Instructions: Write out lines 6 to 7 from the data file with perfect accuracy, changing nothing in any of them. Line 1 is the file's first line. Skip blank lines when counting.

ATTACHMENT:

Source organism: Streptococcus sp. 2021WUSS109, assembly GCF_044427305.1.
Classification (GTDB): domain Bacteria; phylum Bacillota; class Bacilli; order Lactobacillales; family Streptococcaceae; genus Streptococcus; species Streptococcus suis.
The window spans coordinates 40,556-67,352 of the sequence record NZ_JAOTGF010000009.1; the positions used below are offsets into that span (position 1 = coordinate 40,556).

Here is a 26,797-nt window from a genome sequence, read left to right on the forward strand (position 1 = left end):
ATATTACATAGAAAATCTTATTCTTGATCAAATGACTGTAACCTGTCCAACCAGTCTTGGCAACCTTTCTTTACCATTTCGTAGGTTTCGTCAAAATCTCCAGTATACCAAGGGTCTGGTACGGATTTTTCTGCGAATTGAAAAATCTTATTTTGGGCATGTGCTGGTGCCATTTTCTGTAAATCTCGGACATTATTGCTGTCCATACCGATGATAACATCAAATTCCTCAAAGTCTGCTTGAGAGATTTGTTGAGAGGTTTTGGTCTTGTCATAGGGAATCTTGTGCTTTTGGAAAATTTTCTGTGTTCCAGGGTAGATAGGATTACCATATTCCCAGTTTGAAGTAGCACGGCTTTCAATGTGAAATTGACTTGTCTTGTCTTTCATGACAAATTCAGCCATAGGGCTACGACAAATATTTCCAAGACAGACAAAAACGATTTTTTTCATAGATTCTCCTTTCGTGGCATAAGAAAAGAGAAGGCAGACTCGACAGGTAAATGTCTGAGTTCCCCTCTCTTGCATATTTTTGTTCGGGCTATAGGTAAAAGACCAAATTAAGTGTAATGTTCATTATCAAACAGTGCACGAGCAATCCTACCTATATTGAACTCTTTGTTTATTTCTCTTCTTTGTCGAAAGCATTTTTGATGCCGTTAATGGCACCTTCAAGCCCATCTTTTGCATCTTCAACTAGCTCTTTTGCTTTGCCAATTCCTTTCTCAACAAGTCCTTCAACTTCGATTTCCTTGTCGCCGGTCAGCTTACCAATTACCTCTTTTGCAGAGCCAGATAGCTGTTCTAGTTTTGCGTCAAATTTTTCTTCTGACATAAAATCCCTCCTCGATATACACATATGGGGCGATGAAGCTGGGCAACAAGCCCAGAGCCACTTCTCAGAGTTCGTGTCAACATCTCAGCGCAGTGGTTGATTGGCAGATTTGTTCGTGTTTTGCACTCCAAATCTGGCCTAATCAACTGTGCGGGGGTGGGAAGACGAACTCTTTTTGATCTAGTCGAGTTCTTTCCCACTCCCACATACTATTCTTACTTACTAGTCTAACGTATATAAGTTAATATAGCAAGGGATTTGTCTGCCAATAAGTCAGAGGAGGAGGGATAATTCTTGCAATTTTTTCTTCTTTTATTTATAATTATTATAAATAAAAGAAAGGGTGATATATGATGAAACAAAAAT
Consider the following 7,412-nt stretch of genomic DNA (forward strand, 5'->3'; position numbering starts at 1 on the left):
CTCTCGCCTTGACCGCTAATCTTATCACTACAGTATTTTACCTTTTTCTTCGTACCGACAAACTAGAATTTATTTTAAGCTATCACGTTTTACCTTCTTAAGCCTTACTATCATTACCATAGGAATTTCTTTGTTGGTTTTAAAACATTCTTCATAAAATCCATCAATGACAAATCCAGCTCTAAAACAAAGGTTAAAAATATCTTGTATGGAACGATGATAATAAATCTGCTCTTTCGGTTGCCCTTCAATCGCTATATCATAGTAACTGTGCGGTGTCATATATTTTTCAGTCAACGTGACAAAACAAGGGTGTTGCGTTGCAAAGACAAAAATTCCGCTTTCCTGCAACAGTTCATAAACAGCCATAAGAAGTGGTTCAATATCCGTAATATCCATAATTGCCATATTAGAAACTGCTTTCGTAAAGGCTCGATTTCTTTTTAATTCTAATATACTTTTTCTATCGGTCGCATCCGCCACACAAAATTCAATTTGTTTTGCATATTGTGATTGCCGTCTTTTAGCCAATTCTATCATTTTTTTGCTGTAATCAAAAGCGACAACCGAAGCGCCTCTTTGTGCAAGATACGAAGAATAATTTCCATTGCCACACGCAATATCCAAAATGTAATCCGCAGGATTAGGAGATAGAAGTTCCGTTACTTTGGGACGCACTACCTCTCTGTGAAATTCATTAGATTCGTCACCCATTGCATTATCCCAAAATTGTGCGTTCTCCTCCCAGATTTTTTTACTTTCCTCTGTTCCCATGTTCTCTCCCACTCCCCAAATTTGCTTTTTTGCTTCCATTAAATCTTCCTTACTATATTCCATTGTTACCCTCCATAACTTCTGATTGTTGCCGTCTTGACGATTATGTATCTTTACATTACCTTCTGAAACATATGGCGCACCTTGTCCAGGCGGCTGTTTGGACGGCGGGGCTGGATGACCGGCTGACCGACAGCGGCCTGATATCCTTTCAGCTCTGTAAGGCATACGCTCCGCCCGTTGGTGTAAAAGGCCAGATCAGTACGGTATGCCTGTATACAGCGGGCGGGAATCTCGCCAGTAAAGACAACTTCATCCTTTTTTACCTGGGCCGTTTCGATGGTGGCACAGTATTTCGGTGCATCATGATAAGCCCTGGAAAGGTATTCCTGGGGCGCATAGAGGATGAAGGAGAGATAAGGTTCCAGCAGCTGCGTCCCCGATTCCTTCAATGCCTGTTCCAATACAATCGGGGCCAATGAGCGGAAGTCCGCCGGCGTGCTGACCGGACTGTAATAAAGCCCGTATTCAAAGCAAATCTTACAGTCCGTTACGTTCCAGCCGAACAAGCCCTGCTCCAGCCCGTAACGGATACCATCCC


Consider the following 7,412-nt stretch of genomic DNA (forward strand, 5'->3'; position numbering starts at 1 on the left):
CTCTCGCCTTGACCGCTAATCTTATCACTACAGTATTTTACCTTTTTCTTCGTACCGACAAACTAGAATTTATTTTAAGCTATCACGTTTTACCTTCTTAAGCCTTACTATCATTACCATAGGAATTTCTTTGTTGGTTTTAAAACATTCTTCATAAAATCCATCAATGACAAATCCAGCTCTAAAACAAAGGTTAAAAATATCTTGTATGGAACGATGATAATAAATCTGCTCTTTCGGTTGCCCTTCAATCGCTATATCATAGTAACTGTGCGGTGTCATATATTTTTCAGTCAACGTGACAAAACAAGGGTGTTGCGTTGCAAAGACAAAAATTCCGCTTTCCTGCAACAGTTCATAAACAGCCATAAGAAGTGGTTCAATATCCGTAATATCCATAATTGCCATATTAGAAACTGCTTTCGTAAAGGCTCGATTTCTTTTTAATTCTAATATACTTTTTCTATCGGTCGCATCCGCCACACAAAATTCAATTTGTTTTGCATATTGTGATTGCCGTCTTTTAGCCAATTCTATCATTTTTTTGCTGTAATCAAAAGCGACAACCGAAGCGCCTCTTTGTGCAAGATACGAAGAATAATTTCCATTGCCACACGCAATATCCAAAATGTAATCCGCAGGATTAGGAGATAGAAGTTCCGTTACTTTGGGACGCACTACCTCTCTGTGAAATTCATTAGATTCGTCACCCATTGCATTATCCCAAAATTGTGCGTTCTCCTCCCAGATTTTTTTACTTTCCTCTGTTCCCATGTTCTCTCCCACTCCCCAAATTTGCTTTTTTGCTTCCATTAAATCTTCCTTACTATATTCCATTGTTACCCTCCATAACTTCTGATTGTTGCCGTCTTGACGATTATGTATCTTTACATTACCTTCTGAAACATATGGCGCACCTTGTCCAGGCGGCTGTTTGGACGGCGGGGCTGGATGACCGGCTGACCGACAGCGGCCTGATATCCTTTCAGCTCTGTAAGGCATACGCTCCGCCCGTTGGTGTAAAAGGCCAGATCAGTACGGTATGCCTGTATACAGCGGGCGGGAATCTCGCCAGTAAAGACAACTTCATCCTTTTTTACCTGGGCCGTTTCGATGGTGGCACAGTATTTCGGTGCATCATGATAAGCCCTGGAAAGGTATTCCTGGGGCGCATAGAGGATGAAGGAGAGATAAGGTTCCAGCAGCTGCGTCCCCGATTCCTTCAATGCCTGTTCCAATACAATCGGGGCCAATGAGCGGAAGTCCGCCGGCGTGCTGACCGGACTGTAATAAAGCCCGTATTCAAAGCAAATCTTACAGTCCGTTACGTTCCAGCCGAACAAGCCCTGCTCCAGCCCGTAACGGATACCATCCC